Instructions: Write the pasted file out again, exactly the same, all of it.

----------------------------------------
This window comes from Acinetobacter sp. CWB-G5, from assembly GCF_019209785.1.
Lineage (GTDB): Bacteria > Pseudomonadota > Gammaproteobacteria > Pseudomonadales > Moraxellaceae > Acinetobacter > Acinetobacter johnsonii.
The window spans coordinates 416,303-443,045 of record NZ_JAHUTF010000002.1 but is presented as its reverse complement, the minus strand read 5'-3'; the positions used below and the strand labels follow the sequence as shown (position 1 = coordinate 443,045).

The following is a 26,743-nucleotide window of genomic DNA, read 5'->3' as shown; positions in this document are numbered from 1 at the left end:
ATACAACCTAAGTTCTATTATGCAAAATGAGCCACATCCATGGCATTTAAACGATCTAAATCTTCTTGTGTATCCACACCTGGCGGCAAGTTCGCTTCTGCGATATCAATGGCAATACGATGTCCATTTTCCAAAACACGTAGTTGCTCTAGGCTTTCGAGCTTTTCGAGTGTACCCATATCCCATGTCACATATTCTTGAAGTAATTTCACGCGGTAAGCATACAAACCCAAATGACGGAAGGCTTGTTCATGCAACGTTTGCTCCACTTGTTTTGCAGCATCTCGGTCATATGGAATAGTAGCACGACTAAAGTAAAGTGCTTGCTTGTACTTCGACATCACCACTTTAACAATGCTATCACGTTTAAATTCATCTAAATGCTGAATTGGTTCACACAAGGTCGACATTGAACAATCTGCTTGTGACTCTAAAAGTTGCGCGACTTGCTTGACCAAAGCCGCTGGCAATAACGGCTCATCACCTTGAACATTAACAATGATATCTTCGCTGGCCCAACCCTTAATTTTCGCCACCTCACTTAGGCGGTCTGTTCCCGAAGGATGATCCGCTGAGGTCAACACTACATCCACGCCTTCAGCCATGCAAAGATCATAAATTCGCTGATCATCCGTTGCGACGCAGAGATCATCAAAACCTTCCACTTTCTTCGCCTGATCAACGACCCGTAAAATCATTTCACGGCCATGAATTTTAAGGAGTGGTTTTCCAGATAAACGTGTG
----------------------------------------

This window comes from Acinetobacter sp. CWB-G5, from assembly GCF_019209785.1.
Lineage (GTDB): Bacteria > Pseudomonadota > Gammaproteobacteria > Pseudomonadales > Moraxellaceae > Acinetobacter > Acinetobacter johnsonii.
The window spans coordinates 416,303-443,045 of record NZ_JAHUTF010000002.1 but is presented as its reverse complement, the minus strand read 5'-3'; the positions used below and the strand labels follow the sequence as shown (position 1 = coordinate 443,045).

The following is a 26,743-nucleotide window of genomic DNA, read 5'->3' as shown; positions in this document are numbered from 1 at the left end:
ATACAACCTAAGTTCTATTATGCAAAATGAGCCACATCCATGGCATTTAAACGATCTAAATCTTCTTGTGTATCCACACCTGGCGGCAAGTTCGCTTCTGCGATATCAATGGCAATACGATGTCCATTTTCCAAAACACGTAGTTGCTCTAGGCTTTCGAGCTTTTCGAGTGTACCCATATCCCATGTCACATATTCTTGAAGTAATTTCACGCGGTAAGCATACAAACCCAAATGACGGAAGGCTTGTTCATGCAACGTTTGCTCCACTTGTTTTGCAGCATCTCGGTCATATGGAATAGTAGCACGACTAAAGTAAAGTGCTTGCTTGTACTTCGACATCACCACTTTAACAATGCTATCACGTTTAAATTCATCTAAATGCTGAATTGGTTCACACAAGGTCGACATTGAACAATCTGCTTGTGACTCTAAAAGTTGCGCGACTTGCTTGACCAAAGCCGCTGGCAATAACGGCTCATCACCTTGAACATTAACAATGATATCTTCGCTGGCCCAACCCTTAATTTTCGCCACCTCACTTAGGCGGTCTGTTCCCGAAGGATGATCCGCTGAGGTCAACACTACATCCACGCCTTCAGCCATGCAAAGATCATAAATTCGCTGATCATCCGTTGCGACGCAGAGATCATCAAAACCTTCCACTTTCTTCGCCTGATCAACGACCCGTAAAATCATTTCACGGCCATGAATTTTAAGGAGTGGTTTTCCAGATAAACGTGTG